Yup - that'll do it! Note that brown is reserved for wires which connect to ground. Thus there should never be a brown wire connected to any terminal 30 (a terminal number always reserved for unfused 12 volt battery power.)

Other reserved colors: black = switched 12 volt power, red = unswitched 12 volt power.

Other reserved terminal numbers: 15 = switched power, 31 = ground

Actually, all terminal numbers have a specific meaning and are generally unique. There's method to the madness...

Quote: This brown wire connected to spade #30 on the headlight switch was connected to the same #9 fuse with the large gauge solid red wire. I replaced the brown wire from the #30 spade to the #9 fuse, but onto it's own blade on the #9 fuse - separate now from the large gauge solid red wire.
Not clear what the PO was doing. Fuse #9 is a spare fuse. It should be bus-bar'ed to fuse 8, which are both fed from a large red/white feeder bringing power from the starter. There should be large red wires from the power side of these fuses to the ignition switch, headlight switch, and fuse 7. ALL of these wires are unfused power, only providing 12 volts to the fuses and switches.

Quote: If I could get a RELIABLE damned ignition switch i'd love to ditch all this crap and just set it back to where it should be, but at this point I don't know where that would even be. When I did put in a replacement switch I never disconnected any of the pushbutton stuff, it just worked for a while - in addition to the push button and then eventually failed.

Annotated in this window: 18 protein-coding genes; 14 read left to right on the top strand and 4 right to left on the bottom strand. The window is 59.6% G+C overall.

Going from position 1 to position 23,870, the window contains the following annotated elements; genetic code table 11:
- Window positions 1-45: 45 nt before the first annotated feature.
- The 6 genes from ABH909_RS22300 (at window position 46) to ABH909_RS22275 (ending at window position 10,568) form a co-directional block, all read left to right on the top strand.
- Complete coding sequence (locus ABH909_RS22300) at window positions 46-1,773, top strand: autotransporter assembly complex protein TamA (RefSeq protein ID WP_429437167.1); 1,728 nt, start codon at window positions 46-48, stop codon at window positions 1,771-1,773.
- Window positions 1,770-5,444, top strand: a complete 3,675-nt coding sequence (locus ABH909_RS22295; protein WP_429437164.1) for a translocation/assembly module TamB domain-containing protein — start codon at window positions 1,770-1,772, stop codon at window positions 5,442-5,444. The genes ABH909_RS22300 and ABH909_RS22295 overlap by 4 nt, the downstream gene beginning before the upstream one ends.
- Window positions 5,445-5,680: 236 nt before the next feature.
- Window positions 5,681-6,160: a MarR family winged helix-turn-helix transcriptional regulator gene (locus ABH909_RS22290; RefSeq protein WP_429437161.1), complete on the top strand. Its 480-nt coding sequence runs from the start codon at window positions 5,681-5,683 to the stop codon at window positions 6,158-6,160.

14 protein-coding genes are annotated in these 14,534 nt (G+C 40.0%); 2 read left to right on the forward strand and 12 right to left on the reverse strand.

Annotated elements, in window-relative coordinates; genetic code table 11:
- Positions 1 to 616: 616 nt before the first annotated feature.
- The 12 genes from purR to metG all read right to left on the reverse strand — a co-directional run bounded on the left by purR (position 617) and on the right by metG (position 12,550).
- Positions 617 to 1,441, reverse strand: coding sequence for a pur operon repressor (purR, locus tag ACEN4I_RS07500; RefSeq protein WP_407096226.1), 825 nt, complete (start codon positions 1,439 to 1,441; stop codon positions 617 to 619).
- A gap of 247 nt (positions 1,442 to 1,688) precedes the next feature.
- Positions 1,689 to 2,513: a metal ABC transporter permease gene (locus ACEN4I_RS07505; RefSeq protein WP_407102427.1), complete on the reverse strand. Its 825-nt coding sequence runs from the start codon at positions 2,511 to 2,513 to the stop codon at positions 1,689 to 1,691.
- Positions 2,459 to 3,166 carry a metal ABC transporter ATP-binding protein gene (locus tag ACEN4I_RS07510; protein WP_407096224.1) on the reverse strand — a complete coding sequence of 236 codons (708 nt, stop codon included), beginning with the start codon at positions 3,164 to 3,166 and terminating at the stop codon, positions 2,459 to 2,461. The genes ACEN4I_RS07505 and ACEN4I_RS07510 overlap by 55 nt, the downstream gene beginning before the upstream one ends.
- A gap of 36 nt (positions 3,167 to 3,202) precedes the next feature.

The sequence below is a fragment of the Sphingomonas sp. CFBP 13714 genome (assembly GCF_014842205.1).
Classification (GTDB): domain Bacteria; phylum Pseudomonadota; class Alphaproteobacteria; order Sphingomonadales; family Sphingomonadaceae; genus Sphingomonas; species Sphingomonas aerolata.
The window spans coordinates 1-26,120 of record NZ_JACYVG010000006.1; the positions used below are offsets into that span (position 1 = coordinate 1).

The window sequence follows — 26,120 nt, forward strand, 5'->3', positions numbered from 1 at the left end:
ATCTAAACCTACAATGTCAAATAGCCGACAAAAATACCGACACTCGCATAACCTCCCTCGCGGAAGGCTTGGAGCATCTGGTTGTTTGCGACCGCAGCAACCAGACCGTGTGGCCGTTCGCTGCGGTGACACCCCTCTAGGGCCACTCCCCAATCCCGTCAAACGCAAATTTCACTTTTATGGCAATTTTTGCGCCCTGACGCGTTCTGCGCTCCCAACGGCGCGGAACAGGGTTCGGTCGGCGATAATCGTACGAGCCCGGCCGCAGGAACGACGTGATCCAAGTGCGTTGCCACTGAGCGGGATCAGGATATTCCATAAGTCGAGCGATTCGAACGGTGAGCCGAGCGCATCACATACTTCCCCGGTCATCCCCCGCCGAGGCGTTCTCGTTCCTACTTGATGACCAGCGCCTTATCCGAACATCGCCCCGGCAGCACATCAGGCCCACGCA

I would pursue installing a new ignition switch. If it's made in china, forget it. German would be the best. Everything else is cut-and-try.

If you're going to keep the pushbutton, I'd:
- unplug the red/black wire from the ignition switch going to in-line connector T8 and insulate it.
- using the proper terminal on a wire, connect T8 to one side of the pushbutton.
- connect the other side of the pushbutton to a wire with a piggyback terminal on it to a terminal on the power side of fuse S8 or S9, replugging any unplugged wire onto the piggyback terminal.
This way, when you eventually replace the ignition switch, the pushbutton can be easily removed from the system.

[Clarification: all fuses have a "power" side and a "load" side. Raw power feeds the "power" side of a fuse. The load the fuse protects connects to the "load" side of the fuse. Generally, all of the lower sides of fuses in the fuse block are the power side and the upper side of the fuses are the load side. Also: only red (16 amp) and white (8 amp) fuses are used in VW's. Any other color - specifically blue (25 amp) - should never be used.]

airkooledchris Sat Jun 10, 2017 10:36 pm

telford dorr wrote:
I would pursue installing a new ignition switch. If it's made in china, forget it. German would be the best. Everything else is cut-and-try.

If you're going to keep the pushbutton, I'd:
- unplug the red/black wire from the ignition switch going to in-line connector T8 and insulate it.
- using the proper terminal on a wire, connect T8 to one side of the pushbutton.
- connect the other side of the pushbutton to a wire with a piggyback terminal on it to a terminal on the power side of fuse S8 or S9, replugging any unplugged wire onto the piggyback terminal.
This way, when you eventually replace the ignition switch, the pushbutton can be easily removed from the system.

Thanks, it works and it wasn't too difficult really. I get what their thought was with the relay, but it wasn't setup properly to do what they thought.

I'll try throwing yet another ignition switch at it and see what happens. I think I went with German last time around, but it's possible they weren't available at the time and I rolled the dice. It's been a few years since then, maybe there's good options again.